It is the biggest cop-out in information security: when a major security incident hits the news, security practitioners are quick to place the blame on users and shout from the rooftops that it is the humans who are the weakest link in security. Focused on building and maintaining highly sophisticated technical systems, however, many security teams make the mistake of approaching human problems with highly technical solutions. By ignoring much of the research, data, and information we have about how people interact with machines, technologists miss the opportunity to design for (or around) expected human behaviors. As a result, many technologies ignore the needs, knowledge, and experience of the average person and set them up for failure through counterintuitive design and externalized risk when they do face security-critical tasks.
Jessy Irwin debunks the myth that users are the root of all failure and explores how security teams can transform their thinking to even the playing field for nonexpert, nontechnical humans and introduces actionable strategies to transform people into an extra line of defense when we need them the most.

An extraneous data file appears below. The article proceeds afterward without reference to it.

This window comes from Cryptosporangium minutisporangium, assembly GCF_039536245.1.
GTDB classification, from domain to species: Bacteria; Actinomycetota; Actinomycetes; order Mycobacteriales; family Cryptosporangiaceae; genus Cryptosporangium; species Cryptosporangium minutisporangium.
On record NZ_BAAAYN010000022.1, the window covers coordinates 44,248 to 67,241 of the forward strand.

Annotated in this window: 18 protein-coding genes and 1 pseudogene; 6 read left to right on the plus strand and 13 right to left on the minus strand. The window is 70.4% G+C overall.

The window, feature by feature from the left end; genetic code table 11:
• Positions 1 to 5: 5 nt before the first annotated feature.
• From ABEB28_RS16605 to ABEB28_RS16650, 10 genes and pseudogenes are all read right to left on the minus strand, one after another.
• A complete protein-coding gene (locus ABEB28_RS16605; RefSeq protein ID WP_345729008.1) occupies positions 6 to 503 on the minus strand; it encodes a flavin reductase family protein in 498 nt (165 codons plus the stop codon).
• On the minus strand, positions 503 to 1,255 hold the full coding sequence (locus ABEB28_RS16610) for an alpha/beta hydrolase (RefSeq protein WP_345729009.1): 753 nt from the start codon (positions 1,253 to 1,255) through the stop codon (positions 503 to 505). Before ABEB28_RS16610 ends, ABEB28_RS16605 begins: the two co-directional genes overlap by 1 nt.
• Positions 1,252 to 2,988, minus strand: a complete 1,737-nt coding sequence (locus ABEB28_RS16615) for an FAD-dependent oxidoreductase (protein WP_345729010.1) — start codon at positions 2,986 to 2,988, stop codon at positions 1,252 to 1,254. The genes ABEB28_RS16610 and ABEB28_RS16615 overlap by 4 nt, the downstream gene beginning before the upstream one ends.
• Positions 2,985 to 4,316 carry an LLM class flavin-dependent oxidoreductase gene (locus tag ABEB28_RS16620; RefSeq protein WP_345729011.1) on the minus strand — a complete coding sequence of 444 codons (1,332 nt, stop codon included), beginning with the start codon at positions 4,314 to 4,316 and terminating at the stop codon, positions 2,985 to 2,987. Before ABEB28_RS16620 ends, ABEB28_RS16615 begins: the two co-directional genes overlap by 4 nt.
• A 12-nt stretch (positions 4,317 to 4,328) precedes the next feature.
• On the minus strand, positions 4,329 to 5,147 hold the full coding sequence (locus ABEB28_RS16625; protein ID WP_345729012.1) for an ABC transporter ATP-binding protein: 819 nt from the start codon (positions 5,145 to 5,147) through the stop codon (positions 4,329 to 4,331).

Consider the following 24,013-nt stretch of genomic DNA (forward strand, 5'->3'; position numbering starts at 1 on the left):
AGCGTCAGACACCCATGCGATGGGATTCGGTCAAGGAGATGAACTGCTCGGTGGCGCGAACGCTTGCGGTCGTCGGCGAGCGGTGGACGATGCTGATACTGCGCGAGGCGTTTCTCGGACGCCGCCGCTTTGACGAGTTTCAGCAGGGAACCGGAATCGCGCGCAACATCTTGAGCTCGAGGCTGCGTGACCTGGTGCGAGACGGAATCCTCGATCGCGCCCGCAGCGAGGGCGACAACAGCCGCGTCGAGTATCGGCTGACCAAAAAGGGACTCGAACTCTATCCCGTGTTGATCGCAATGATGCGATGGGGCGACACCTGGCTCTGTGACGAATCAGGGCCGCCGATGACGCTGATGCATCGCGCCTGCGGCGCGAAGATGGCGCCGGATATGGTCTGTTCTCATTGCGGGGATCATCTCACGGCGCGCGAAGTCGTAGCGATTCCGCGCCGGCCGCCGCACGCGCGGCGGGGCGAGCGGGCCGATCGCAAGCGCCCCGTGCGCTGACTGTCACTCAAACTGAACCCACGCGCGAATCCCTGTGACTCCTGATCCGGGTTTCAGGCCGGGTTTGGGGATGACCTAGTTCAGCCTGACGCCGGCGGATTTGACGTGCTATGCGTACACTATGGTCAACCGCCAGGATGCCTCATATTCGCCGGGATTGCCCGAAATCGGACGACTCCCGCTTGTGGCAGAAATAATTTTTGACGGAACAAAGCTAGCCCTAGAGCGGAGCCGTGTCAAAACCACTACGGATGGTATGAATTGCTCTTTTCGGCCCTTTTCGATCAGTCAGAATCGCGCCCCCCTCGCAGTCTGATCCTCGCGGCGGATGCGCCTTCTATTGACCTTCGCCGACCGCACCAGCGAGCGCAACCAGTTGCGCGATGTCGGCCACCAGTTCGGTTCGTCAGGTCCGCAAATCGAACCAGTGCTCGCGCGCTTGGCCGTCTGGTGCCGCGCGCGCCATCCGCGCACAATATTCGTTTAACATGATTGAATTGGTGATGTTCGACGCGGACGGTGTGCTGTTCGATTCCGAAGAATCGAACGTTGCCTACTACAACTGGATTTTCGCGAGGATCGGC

Jessy Irwin is a security expert who excels in translating complex cybersecurity issues into simple, relatable terms for nontechnical audiences. Her current areas of interest include making security more accessible for the average person, advocating for strong privacy protections in education for students, building better models for digital security training, and building proactive security communications strategies for consumers, policymakers, small businesses, and Fortune500 companies. In her work as an consultant, security executive, and former security empress at 1Password, she has taught consumers how to better protect themselves, their data, and their identities online. Jessy regularly writes and presents internationally on human-centric security, student privacy, and security communication at events including O’Reilly Security, RSA Conference, TechSummit Amsterdam, Infosec Southwest, and ShmooCon. Her work has appeared in CSO Online, VICE Broadly, Mashable, BuzzFeed, TechCrunch, and CNN.
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